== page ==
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Zeitlyn, B.B. (1958). Progress in Psychotherapy, 1956: Edited by Frieda Fromm-Reichmann and J. L. Moreno. (New York: Grune & Stratton.). Int. J. Psycho-Anal., 39:439.

(1958). International Journal of Psycho-Analysis, 39:439

Progress in Psychotherapy, 1956: Edited by Frieda Fromm-Reichmann and J. L. Moreno. (New York: Grune & Stratton.)

Review by:
B. B. Zeitlyn

The present volume is the outcome of the first symposium held by the newly reformed Section of Psychotherapy within the American Psychiatric Association in 1955. Its aim was to provide an opportunity for the scientific comparison of the philosophies and work of the various psychotherapeutic schools. There have subsequently been added reports of progress since 1945 from Austria, Great Britain, France, Germany, Spain, Switzerland, and South America, with the avowed aim of presenting a world-wide picture of the psychotherapeutic situation.

The volume, comprising some thirty papers by an imposing list of contributors, consists of an introduction by Frieda Fromm-Reichmann on the history and phiosophy of psychotherapy, followed by sections on the principles and the schools of psychotherapy, and by the reports of developments from abroad already mentioned.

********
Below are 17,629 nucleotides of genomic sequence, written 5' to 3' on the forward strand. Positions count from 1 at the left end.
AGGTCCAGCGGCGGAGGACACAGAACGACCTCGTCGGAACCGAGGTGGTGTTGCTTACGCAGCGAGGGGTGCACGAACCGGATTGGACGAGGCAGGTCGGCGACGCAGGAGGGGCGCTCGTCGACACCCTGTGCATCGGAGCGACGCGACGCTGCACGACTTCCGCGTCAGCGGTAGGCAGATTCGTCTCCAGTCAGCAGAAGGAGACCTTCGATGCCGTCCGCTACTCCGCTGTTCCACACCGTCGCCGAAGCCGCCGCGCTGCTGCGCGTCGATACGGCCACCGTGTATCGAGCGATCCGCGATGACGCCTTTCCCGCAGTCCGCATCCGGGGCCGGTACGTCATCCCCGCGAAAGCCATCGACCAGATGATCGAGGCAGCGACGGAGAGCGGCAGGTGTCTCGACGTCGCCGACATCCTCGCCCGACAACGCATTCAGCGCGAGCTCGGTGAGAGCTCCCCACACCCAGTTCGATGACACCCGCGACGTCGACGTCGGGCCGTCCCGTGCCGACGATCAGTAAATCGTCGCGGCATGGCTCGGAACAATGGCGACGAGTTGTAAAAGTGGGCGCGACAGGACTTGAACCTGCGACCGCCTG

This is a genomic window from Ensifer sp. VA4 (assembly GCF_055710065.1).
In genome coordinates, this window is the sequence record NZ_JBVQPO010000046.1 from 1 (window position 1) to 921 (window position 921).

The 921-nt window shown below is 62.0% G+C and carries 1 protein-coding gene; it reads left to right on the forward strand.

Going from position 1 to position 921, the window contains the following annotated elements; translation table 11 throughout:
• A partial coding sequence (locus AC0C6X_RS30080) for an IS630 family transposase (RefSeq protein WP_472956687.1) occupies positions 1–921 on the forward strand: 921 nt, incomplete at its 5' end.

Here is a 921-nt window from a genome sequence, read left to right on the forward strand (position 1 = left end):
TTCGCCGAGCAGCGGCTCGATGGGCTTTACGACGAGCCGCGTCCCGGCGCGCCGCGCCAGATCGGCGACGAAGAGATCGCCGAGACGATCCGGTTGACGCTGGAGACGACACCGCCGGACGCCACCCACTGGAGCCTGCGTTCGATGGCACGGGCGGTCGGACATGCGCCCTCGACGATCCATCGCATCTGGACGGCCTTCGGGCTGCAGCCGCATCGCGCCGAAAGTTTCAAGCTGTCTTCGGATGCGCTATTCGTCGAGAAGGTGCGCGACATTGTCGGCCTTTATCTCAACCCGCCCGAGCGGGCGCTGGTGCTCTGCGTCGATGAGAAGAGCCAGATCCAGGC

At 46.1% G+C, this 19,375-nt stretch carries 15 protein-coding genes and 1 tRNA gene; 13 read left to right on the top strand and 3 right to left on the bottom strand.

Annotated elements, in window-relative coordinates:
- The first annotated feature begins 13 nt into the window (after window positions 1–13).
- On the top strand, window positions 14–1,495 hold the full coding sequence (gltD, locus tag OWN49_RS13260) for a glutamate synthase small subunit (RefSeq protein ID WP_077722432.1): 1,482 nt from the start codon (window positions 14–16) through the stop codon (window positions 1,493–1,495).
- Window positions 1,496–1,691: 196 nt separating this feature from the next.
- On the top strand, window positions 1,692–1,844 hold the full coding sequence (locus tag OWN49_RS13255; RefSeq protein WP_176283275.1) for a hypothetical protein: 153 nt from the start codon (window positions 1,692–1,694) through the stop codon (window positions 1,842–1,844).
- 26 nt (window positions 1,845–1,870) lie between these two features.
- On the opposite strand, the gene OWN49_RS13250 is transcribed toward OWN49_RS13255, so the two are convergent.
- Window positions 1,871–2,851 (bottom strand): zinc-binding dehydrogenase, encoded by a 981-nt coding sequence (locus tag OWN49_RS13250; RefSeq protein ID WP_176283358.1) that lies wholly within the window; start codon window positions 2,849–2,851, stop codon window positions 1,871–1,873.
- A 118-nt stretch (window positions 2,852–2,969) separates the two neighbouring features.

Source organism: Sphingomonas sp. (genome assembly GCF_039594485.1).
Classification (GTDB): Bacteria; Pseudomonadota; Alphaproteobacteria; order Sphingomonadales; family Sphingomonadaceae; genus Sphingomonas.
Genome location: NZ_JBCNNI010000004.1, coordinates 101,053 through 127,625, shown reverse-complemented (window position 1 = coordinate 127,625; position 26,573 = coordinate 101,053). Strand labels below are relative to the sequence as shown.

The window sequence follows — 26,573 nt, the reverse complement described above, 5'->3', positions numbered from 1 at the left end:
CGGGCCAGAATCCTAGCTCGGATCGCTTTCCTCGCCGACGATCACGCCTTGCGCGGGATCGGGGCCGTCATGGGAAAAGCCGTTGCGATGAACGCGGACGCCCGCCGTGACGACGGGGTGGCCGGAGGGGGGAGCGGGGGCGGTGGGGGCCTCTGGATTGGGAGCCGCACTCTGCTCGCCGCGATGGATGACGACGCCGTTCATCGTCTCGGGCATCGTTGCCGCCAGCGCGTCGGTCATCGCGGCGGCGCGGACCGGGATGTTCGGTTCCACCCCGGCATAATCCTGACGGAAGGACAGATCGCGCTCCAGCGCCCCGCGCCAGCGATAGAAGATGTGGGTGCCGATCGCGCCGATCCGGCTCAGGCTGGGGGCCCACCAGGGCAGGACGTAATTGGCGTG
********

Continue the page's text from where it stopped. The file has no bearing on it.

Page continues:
Here is a book which must have been eagerly awaited by all those concerned with the perplexities of their subject. Here, indeed, is a comprehensive and catholic survey of the whole field suitable for expert and tyro alike. It will not disappoint, even though it provokes argument and disagreement. For example, while providing a description of all manner of so-called schools whose justification for a separate existence, apart from name, is often hard to understand; the much more important factors common to them all are largely neglected.

The Introduction, however, mentions the fact that most if not all schools of psychodynamic psychotherapy, irrespective of their differences of technique or methodology, agree about the importance of the interaction between patient and doctor in treatment; and for similar reasons the part of Moreno's paper dealing with 'Begegnung: Encounter' is of particular interest. The title of this paper, written with characteristic verve, is: 'Philosophy of the Third Psychiatric Revolution with Special Emphasis on Group Psychotherapy.' The emancipation of the insane from chains is regarded as symbolizing the first revolution, the second is associated with the establishment of psychotherapy as a part of medicine, while the third depends, it is claimed, upon the foundation of a medical sociology.

The following papers not only inform, but stimulate further thought, especially about the need for a disciplined and scientific evaluation of psychotherapy. Should they succeed, that truly would be Progress in Psychotherapy.

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